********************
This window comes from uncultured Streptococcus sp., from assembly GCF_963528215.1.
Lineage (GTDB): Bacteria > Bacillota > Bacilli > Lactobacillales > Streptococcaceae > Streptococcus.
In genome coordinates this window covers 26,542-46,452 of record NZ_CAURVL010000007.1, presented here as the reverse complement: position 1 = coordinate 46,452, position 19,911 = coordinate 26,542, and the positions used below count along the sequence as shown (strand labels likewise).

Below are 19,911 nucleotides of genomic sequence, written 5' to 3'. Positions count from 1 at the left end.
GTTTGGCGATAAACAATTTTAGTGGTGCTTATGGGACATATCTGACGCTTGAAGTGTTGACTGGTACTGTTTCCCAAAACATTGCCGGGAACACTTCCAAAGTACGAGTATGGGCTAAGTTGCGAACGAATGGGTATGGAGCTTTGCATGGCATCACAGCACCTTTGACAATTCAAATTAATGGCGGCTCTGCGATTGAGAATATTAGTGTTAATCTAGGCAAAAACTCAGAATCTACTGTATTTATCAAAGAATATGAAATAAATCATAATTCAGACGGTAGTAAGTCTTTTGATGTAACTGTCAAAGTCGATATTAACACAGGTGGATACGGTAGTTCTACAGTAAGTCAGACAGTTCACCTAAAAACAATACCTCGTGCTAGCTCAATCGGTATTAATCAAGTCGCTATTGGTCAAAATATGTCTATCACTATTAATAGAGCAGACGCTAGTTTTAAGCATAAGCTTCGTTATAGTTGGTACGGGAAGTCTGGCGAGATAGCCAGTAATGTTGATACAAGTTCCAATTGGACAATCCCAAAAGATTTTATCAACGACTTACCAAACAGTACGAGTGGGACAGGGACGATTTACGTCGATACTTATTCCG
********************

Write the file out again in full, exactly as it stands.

This window comes from uncultured Streptococcus sp., from assembly GCF_963528215.1.
Lineage (GTDB): Bacteria > Bacillota > Bacilli > Lactobacillales > Streptococcaceae > Streptococcus.
In genome coordinates this window covers 26,542-46,452 of record NZ_CAURVL010000007.1, presented here as the reverse complement: position 1 = coordinate 46,452, position 19,911 = coordinate 26,542, and the positions used below count along the sequence as shown (strand labels likewise).

Below are 19,911 nucleotides of genomic sequence, written 5' to 3'. Positions count from 1 at the left end.
GTTTGGCGATAAACAATTTTAGTGGTGCTTATGGGACATATCTGACGCTTGAAGTGTTGACTGGTACTGTTTCCCAAAACATTGCCGGGAACACTTCCAAAGTACGAGTATGGGCTAAGTTGCGAACGAATGGGTATGGAGCTTTGCATGGCATCACAGCACCTTTGACAATTCAAATTAATGGCGGCTCTGCGATTGAGAATATTAGTGTTAATCTAGGCAAAAACTCAGAATCTACTGTATTTATCAAAGAATATGAAATAAATCATAATTCAGACGGTAGTAAGTCTTTTGATGTAACTGTCAAAGTCGATATTAACACAGGTGGATACGGTAGTTCTACAGTAAGTCAGACAGTTCACCTAAAAACAATACCTCGTGCTAGCTCAATCGGTATTAATCAAGTCGCTATTGGTCAAAATATGTCTATCACTATTAATAGAGCAGACGCTAGTTTTAAGCATAAGCTTCGTTATAGTTGGTACGGGAAGTCTGGCGAGATAGCCAGTAATGTTGATACAAGTTCCAATTGGACAATCCCAAAAGATTTTATCAACGACTTACCAAACAGTACGAGTGGGACAGGGACGATTTACGTCGATACTTATTCCG